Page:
Charge ‘N Blast

Charge ‘N Blast - Dreamcast (2000)

Sega’s Dreamcast became known as a haven for top-notch, highly replayable arcade ports, and Charge ‘N Blast takes so many cues from the arcades that it’s easy to lump it in with them. In actuality, it was developed exclusively for the Dreamcast in 2000 and was brought overseas in 2001, with nary an arcade version in sight. Critics weren’t kind to the game, citing its short length, lack of originality, and repetitive nature as deal-breaking issues. While Charge ‘N Blast is undeniably brief, its tight mechanics and no-nonsense action give it a specific appeal when juxtaposed to the increasingly massive and cinematic games of the modern era.

Developed by SIMS, which was part of a joint venture between Sega and Sanritsu Denki (a contractor responsible for several of Sega’s home conversions in the late 80s and early 90s) at the time, it’s easy to see the influences of Sega AM1 and AM2’s works in Charge ‘N Blast. Slick, colorful art design permeates every inch of the game, evoking the famous “Sega-blue skies” aesthetic, multiple playthroughs are encouraged in the pursuit of mastery, and like The House of the Dead, every character delivers poorly acted lines that are endearingly cheesy. Don’t come in expecting much of a story though – let’s just say the game’s title perfectly summarizes what you’ll be doing.

Rather than going with the light gun approach Sega was so fond of, SIMS opted for the shooting gallery approach instead, resembling the likes of Wild Guns and Sin and Punishment. As one of three playable characters (with more unlockable), you’re tasked with shooting everything in your path while dodging incoming fire as you move from encounter to encounter. You can only move left or right and you won’t advance to the next part of the mission until everything is dead, so you’ll need both accurate aim and the foresight to predict and dodge enemy attacks. Each character is armed with three different weapons meant for different situations, one of which is unique to each character. The “Single Rocket” is a competent if unimpressive general purpose weapon and the “Lock-On Torpedo” is intended for use exclusively during underwater combat. This means that your choice in character will ultimately come down to which unique weapon you prefer.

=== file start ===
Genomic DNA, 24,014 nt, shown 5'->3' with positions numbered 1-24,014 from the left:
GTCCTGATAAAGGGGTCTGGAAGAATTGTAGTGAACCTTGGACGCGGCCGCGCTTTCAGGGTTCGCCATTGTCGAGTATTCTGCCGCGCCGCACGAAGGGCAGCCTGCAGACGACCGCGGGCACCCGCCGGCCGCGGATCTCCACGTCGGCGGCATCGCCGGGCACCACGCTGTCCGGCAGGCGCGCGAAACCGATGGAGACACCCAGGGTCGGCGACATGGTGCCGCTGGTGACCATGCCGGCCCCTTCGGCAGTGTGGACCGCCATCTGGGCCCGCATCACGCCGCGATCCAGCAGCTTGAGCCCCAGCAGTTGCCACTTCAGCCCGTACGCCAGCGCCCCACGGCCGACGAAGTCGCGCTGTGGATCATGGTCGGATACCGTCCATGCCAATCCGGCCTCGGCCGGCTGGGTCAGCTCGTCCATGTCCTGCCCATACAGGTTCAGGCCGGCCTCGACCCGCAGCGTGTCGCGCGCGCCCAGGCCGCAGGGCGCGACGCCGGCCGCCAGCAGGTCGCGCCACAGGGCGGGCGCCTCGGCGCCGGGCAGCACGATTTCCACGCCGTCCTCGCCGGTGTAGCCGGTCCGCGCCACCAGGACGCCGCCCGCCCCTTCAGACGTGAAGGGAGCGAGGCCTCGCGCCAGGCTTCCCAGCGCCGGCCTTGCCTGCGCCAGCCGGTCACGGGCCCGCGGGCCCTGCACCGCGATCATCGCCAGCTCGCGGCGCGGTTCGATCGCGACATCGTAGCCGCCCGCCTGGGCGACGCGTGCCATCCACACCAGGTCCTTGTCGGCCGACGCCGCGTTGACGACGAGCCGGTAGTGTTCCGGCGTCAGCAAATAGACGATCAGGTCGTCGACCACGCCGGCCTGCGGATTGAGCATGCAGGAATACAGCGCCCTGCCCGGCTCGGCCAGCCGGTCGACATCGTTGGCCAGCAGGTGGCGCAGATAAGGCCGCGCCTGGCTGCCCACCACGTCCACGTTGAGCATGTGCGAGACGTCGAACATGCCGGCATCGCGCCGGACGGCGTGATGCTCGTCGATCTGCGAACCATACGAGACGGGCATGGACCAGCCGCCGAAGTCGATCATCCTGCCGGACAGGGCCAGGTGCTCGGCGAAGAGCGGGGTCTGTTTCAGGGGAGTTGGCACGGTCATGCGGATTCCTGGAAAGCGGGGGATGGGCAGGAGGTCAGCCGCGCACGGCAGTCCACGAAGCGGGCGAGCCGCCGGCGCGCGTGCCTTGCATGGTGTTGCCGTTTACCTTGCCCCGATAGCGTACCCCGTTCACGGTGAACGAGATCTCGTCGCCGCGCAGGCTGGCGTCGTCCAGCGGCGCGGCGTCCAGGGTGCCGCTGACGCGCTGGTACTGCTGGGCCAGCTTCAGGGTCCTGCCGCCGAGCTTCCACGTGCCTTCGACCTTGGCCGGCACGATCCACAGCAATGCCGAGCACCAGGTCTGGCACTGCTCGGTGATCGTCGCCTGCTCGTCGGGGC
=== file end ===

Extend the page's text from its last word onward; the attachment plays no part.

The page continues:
Johnny Rock (John Dawn in the Japanese version) comes with the “Multiple Rocket”, a much improved version of the “Single Rocket” that can lock onto multiple targets at once. Pamela Hewitt gets the “Multiple Laser”, which fires faster than the rockets and can easily tear through bosses. Nicholas Woods is both blessed and burdened with the “Grenade”, a weapon that’s capable of tremendous destruction but is completely worthless against anything distant due to its limited range. These unique weapons give each character some much needed identity, but they do make the game unbalanced as well – Pamela will have no trouble shredding her way through the game, whereas Nicholas will struggle greatly against the bosses of mission two and five since they’re well out of his grenade’s range, forcing him to rely on his other weapons. The unlockable characters have unique weapons of their own too, with Lisa Matsushita’s “Hyper Laser” being powerful enough to practically turn the game into a joke.

Charge ‘N Blast’s control scheme was the subject of confusion for some reviewers at the time, but once you get used to it, it’s actually a very elegant solution for getting around the Dreamcast’s lack of a second analog stick. Aiming is handled with the control stick and movement is done by using the left and right triggers to go in their respective directions. This allows you to comfortably and quickly aim while moving without having to resort to using the face buttons for aiming like games on the PSP or Nintendo 64 would have to. You can’t shoot while moving, but selecting your lock-on targets with the stick before stopping to fire is something you’ll be doing constantly, so it’s worth mentioning that this feels easy to perform. Weapons are assigned to X, Y, and B, and shooting is done with the A button. It’s possible to fire whenever you want, but doing so without charging up first is both far less efficient and heretical to the game’s title. Charging occurs automatically when you’re not firing, and weapons have three levels of charge. Generally speaking, you’ll always want to charge to the highest level in order to maximize your damage, but sometimes a lower charge level is sufficient against a weakened enemy, adding a bit of strategical decision making to the moment-to-moment gameplay. Bosses are the only foes that take a bit of extra work, requiring you to destroy a shield generator on their body before you can damage them. This idea feels more like a nuisance than something that adds nuance, since it’s far too easy to lock-on to the wrong target when the generator is sandwiched between multiple body parts.